Putin’s Folly

By Chris Miller, Assistant Professor of International History at The Fletcher School of Law and Diplomacy at Tufts University

Pompeo may be in an uproar over Russia’s Nord Stream 2 pipeline, but it is hardly the geopolitical masterstroke he imagines.

“Get out now, or risk the consequences,” U.S. Secretary of State Mike Pompeo declared last week to companies facilitating the construction of the Nord Stream 2 gas pipeline. The project to build a second set of pipes under the Baltic Sea from Russia directly to Germany has been delayed by U.S. sanctions, but it is on track to be finished in the coming months. Now, the United States is threatening new sanctions in a last-ditch effort to impede the pipeline’s construction. “Companies aiding and abetting Russia’s malign-influence projects,” Pompeo insisted, “will not be tolerated.”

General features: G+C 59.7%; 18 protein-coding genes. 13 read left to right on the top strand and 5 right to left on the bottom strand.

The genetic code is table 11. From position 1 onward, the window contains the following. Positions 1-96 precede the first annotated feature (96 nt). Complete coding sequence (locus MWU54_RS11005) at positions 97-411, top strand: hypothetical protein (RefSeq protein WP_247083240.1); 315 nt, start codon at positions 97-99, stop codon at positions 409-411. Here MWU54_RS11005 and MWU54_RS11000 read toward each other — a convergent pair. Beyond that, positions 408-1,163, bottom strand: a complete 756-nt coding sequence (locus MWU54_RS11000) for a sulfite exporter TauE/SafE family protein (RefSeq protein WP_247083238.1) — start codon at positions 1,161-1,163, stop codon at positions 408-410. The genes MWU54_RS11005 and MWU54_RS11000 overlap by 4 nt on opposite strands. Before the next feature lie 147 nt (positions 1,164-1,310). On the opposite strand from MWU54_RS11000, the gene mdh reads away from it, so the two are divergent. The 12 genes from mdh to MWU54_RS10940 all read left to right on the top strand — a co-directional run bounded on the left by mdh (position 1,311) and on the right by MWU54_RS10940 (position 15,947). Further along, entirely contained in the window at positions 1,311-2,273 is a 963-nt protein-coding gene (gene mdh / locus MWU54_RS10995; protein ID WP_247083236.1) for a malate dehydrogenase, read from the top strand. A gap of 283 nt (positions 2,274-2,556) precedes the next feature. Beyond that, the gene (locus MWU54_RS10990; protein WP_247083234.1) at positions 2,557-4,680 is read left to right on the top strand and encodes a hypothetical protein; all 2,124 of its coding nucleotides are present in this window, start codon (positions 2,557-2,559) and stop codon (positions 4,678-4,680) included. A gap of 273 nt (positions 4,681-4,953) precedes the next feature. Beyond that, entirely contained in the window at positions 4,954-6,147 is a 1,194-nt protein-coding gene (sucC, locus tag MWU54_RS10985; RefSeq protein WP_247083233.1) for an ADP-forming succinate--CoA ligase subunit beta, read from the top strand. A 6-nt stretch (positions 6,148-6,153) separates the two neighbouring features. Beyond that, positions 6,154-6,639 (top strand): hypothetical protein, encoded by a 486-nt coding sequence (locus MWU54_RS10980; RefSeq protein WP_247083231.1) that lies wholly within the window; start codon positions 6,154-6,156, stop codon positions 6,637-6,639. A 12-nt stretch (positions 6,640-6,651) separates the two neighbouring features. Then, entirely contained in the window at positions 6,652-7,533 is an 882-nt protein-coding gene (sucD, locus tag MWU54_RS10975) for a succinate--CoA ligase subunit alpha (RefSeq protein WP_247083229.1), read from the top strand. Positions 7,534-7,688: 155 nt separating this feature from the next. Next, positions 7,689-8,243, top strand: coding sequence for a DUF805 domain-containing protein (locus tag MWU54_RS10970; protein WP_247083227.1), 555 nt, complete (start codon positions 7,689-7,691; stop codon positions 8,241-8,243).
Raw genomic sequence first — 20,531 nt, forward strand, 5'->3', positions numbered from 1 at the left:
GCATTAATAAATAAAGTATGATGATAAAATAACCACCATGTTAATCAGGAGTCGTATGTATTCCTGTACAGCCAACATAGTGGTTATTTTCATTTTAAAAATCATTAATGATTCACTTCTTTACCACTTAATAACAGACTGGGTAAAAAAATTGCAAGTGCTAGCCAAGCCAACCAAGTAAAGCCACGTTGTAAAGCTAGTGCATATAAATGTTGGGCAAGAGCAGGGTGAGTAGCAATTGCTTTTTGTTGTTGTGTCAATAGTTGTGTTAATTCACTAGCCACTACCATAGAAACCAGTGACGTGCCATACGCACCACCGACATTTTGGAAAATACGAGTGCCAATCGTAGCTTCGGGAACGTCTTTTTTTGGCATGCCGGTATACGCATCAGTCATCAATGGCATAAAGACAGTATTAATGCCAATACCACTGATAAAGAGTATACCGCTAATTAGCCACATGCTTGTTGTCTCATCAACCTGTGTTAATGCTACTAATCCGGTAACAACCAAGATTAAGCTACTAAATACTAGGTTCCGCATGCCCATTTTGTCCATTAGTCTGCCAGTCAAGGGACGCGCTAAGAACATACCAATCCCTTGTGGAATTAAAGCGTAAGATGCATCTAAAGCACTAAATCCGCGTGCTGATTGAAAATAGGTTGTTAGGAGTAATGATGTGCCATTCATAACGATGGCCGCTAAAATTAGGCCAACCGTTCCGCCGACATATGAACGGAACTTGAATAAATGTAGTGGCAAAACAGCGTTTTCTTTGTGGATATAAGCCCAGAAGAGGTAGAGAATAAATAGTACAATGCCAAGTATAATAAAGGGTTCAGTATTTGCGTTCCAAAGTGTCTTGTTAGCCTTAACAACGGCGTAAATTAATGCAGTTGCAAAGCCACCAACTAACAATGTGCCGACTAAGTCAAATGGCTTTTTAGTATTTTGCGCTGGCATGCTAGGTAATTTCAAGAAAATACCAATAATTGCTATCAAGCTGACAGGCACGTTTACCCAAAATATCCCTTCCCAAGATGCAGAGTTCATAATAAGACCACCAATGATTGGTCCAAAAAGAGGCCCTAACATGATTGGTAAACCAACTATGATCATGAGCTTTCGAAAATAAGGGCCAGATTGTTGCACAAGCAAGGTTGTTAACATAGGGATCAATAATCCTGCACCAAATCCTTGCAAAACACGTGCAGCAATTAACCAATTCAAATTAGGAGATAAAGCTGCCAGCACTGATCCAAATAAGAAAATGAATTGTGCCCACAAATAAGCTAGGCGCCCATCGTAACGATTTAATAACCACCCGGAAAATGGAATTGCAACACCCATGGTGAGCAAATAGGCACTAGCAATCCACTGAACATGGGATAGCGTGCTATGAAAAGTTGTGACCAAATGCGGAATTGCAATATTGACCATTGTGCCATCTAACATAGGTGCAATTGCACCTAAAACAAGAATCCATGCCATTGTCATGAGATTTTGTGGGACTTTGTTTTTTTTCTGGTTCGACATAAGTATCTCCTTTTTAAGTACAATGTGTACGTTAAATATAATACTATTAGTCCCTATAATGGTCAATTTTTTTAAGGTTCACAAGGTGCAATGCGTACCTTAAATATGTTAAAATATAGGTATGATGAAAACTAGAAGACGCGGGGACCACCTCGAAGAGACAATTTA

As the United States deepens its pressure campaign against Nord Stream 2, friction with Germany, which would receive much of the pipeline’s gas, will intensify. Washington is far from alone in criticizing Nord Stream 2, of course. Many countries in Central and Eastern Europe see the pipeline as a glaring example of German hypocrisy, as Berlin lectures them about carbon neutrality and human rights while guzzling fossil fuels from one of the most authoritarian country on the continent. But German Chancellor Angela Merkel is dead set on finishing the pipeline to appease her country’s powerful corporate lobbies. Germany has pushed the European Union to declare U.S. sanctions on Nord Stream 2 “unacceptable” and “contrary to international law.” In turn, Pompeo’s promise of yet more sanctions will exacerbate Washington’s already strained relations with the EU’s leading member state.